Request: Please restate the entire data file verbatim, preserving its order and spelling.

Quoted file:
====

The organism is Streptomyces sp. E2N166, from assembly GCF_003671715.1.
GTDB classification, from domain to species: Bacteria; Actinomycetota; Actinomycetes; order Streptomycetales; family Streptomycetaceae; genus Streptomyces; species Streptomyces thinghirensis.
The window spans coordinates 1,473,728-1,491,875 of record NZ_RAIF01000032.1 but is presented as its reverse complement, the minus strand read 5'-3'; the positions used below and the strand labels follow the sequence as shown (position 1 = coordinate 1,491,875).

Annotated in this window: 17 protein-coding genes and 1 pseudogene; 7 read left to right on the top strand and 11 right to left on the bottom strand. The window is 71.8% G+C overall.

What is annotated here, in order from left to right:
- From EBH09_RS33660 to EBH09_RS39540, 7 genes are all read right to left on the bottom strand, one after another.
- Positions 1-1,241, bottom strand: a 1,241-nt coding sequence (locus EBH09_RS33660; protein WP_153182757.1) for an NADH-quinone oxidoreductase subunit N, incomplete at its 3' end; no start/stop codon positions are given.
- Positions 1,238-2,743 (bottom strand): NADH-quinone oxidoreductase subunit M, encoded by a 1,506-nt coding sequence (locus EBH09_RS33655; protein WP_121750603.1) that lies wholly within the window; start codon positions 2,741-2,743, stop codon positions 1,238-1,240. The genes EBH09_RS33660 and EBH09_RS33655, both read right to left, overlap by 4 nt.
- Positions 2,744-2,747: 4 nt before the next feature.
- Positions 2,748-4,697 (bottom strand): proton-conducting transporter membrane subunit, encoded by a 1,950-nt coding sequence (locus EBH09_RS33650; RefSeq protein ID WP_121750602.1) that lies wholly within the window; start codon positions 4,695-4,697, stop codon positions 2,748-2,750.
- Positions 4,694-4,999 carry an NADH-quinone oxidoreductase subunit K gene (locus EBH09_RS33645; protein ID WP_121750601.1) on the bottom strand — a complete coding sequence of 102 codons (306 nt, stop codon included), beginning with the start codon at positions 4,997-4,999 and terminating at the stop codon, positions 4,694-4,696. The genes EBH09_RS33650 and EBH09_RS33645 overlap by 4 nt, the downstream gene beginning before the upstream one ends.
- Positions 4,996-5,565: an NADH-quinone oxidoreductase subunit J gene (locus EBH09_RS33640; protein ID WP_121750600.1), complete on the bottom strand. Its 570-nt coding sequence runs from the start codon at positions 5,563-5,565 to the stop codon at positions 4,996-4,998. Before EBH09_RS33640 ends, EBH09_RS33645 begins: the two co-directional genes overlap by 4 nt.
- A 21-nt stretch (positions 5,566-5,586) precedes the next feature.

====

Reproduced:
The organism is Streptomyces sp. E2N166, from assembly GCF_003671715.1.
GTDB classification, from domain to species: Bacteria; Actinomycetota; Actinomycetes; order Streptomycetales; family Streptomycetaceae; genus Streptomyces; species Streptomyces thinghirensis.
The window spans coordinates 1,473,728-1,491,875 of record NZ_RAIF01000032.1 but is presented as its reverse complement, the minus strand read 5'-3'; the positions used below and the strand labels follow the sequence as shown (position 1 = coordinate 1,491,875).

Annotated in this window: 17 protein-coding genes and 1 pseudogene; 7 read left to right on the top strand and 11 right to left on the bottom strand. The window is 71.8% G+C overall.

What is annotated here, in order from left to right:
- From EBH09_RS33660 to EBH09_RS39540, 7 genes are all read right to left on the bottom strand, one after another.
- Positions 1-1,241, bottom strand: a 1,241-nt coding sequence (locus EBH09_RS33660; protein WP_153182757.1) for an NADH-quinone oxidoreductase subunit N, incomplete at its 3' end; no start/stop codon positions are given.
- Positions 1,238-2,743 (bottom strand): NADH-quinone oxidoreductase subunit M, encoded by a 1,506-nt coding sequence (locus EBH09_RS33655; protein WP_121750603.1) that lies wholly within the window; start codon positions 2,741-2,743, stop codon positions 1,238-1,240. The genes EBH09_RS33660 and EBH09_RS33655, both read right to left, overlap by 4 nt.
- Positions 2,744-2,747: 4 nt before the next feature.
- Positions 2,748-4,697 (bottom strand): proton-conducting transporter membrane subunit, encoded by a 1,950-nt coding sequence (locus EBH09_RS33650; RefSeq protein ID WP_121750602.1) that lies wholly within the window; start codon positions 4,695-4,697, stop codon positions 2,748-2,750.
- Positions 4,694-4,999 carry an NADH-quinone oxidoreductase subunit K gene (locus EBH09_RS33645; protein ID WP_121750601.1) on the bottom strand — a complete coding sequence of 102 codons (306 nt, stop codon included), beginning with the start codon at positions 4,997-4,999 and terminating at the stop codon, positions 4,694-4,696. The genes EBH09_RS33650 and EBH09_RS33645 overlap by 4 nt, the downstream gene beginning before the upstream one ends.
- Positions 4,996-5,565: an NADH-quinone oxidoreductase subunit J gene (locus EBH09_RS33640; protein ID WP_121750600.1), complete on the bottom strand. Its 570-nt coding sequence runs from the start codon at positions 5,563-5,565 to the stop codon at positions 4,996-4,998. Before EBH09_RS33640 ends, EBH09_RS33645 begins: the two co-directional genes overlap by 4 nt.
- A 21-nt stretch (positions 5,566-5,586) precedes the next feature.